Dannah: That's why Bob and I have chosen to be Monthly Partners. We see this fruit. We have a front row seat to it. It's beautiful, and we love being a part of it. That's why I'm overjoyed to invite you, to ask you, would you consider joining our Monthly Partner Team? You'll have that same thrill that Bob and I do when you see the fruit of your giving. When you take that step and become part of the monthly team, you’ll receive a special welcome gift from Revive Our Hearts this month.

Nancy: It includes a lot of goodies that will be a blessing to you in your home. One of the items included in is a new booklet that our team has produced called Glad You Asked: Answers to 10 Essential Questions. One of the questions in this booklet is particularly relevant to Kesha's testimony today. It's the question, “How do I forgive when I've been hurt so deeply?” This is something all of us battle with at times. And you'll find this a helpful resource. In addition to using it for your own personal growth, it’s a tool you can use in a discipleship or small group setting.

Dannah: This Glad You Asked booklet is just one way we want to say thank you for becoming a Monthly Partner. You can find out more about how we'll welcome you to the team when you visit You'll also be able to sign up there. Or you can call us, we always love to hear from you, at 1–800–569–5959.

Nancy: Do you ever feel like God isn’t hearing your prayers? Or what do you do when God doesn’t answer you the way you hoped? Tomorrow we’re going to hear some wisdom and encouragement on this topic from a woman who was very special to this ministry. Her name is Elisabeth Elliot. I know many of our listeners consider her to be their friend. Please be back for Revive Our Hearts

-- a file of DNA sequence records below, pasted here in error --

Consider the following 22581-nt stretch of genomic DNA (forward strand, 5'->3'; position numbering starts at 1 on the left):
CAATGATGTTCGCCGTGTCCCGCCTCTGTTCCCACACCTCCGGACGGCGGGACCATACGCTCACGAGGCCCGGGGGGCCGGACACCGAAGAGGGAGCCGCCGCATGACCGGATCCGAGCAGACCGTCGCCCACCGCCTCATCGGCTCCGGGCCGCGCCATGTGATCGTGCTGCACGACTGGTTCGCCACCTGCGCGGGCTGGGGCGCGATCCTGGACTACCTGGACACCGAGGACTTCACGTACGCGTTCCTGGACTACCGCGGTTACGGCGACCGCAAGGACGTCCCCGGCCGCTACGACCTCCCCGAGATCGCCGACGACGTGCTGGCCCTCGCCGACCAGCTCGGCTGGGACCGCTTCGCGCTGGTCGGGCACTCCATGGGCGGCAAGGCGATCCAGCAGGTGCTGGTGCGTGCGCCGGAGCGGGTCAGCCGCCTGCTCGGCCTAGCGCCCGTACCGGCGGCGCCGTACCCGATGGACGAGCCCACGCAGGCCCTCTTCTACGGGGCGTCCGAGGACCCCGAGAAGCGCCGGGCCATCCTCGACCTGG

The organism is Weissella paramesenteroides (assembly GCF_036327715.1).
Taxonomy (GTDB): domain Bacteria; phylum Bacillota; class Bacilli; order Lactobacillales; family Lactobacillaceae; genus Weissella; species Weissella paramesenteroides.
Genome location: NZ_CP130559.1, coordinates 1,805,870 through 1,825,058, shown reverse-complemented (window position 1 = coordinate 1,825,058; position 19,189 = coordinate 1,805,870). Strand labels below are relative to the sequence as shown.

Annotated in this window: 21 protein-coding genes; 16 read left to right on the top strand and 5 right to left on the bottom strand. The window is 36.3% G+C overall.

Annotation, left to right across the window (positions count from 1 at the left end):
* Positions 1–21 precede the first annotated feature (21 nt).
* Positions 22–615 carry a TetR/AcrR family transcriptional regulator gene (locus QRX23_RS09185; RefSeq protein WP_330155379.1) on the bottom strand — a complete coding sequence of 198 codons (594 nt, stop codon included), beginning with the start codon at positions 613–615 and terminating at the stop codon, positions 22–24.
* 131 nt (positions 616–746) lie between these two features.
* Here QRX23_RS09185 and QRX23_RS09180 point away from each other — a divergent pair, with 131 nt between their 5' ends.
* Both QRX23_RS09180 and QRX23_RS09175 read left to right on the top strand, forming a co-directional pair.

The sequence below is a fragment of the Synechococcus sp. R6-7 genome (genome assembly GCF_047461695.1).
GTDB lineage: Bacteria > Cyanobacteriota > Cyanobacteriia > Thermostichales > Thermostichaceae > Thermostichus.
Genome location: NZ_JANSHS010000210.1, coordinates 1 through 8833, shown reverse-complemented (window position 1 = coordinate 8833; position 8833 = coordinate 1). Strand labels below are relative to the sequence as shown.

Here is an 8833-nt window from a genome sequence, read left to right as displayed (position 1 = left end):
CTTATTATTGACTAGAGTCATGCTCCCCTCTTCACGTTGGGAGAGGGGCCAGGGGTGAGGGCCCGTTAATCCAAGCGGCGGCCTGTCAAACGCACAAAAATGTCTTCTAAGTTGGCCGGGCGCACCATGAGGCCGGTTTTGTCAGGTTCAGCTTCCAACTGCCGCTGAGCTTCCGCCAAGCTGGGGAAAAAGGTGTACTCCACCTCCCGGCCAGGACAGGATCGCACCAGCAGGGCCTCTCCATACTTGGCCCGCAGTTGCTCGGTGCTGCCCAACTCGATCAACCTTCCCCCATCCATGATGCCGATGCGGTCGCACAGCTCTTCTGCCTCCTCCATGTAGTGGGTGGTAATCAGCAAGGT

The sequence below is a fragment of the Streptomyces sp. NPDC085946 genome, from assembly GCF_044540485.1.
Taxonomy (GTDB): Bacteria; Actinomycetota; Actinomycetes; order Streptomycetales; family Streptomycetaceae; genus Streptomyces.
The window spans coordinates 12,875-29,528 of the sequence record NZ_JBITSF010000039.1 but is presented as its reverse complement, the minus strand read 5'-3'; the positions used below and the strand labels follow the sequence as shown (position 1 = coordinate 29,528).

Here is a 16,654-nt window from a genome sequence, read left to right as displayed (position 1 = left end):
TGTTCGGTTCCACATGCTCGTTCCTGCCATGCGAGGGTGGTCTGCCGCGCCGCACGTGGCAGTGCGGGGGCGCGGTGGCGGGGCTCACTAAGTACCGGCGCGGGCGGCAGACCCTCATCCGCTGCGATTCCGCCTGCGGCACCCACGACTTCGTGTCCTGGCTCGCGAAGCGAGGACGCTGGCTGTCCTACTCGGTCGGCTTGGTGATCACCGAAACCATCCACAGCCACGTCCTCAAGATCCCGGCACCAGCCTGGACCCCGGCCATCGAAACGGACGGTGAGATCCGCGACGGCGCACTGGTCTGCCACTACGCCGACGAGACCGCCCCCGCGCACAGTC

Revive Our Hearts with Nancy DeMoss Wolgemuth wants to help you find freedom through forgiveness. It’s an outreach of Life Action Ministries.

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About the Teacher

Kesha Griffin

Kesha Griffin

Kesha Griffin is a wife and blogger who is passionate about helping women know that the Bible contains everything we need pertaining to life and godliness. As a sexual abuse survivor, she seeks to give Christian survivors hope in Christ for their healing, freedom, and victorious godly living. She is the founder of Bible Thinking Woman, co-host of Kaleoscope podcast, and also has a Facebook support group for sexual abuse survivors within the church. Currently, she is pursuing biblical counseling certification from ACBC. Kesha’s greatest joy is supporting her husband as he serves as pastor of their church in Gardena, CA.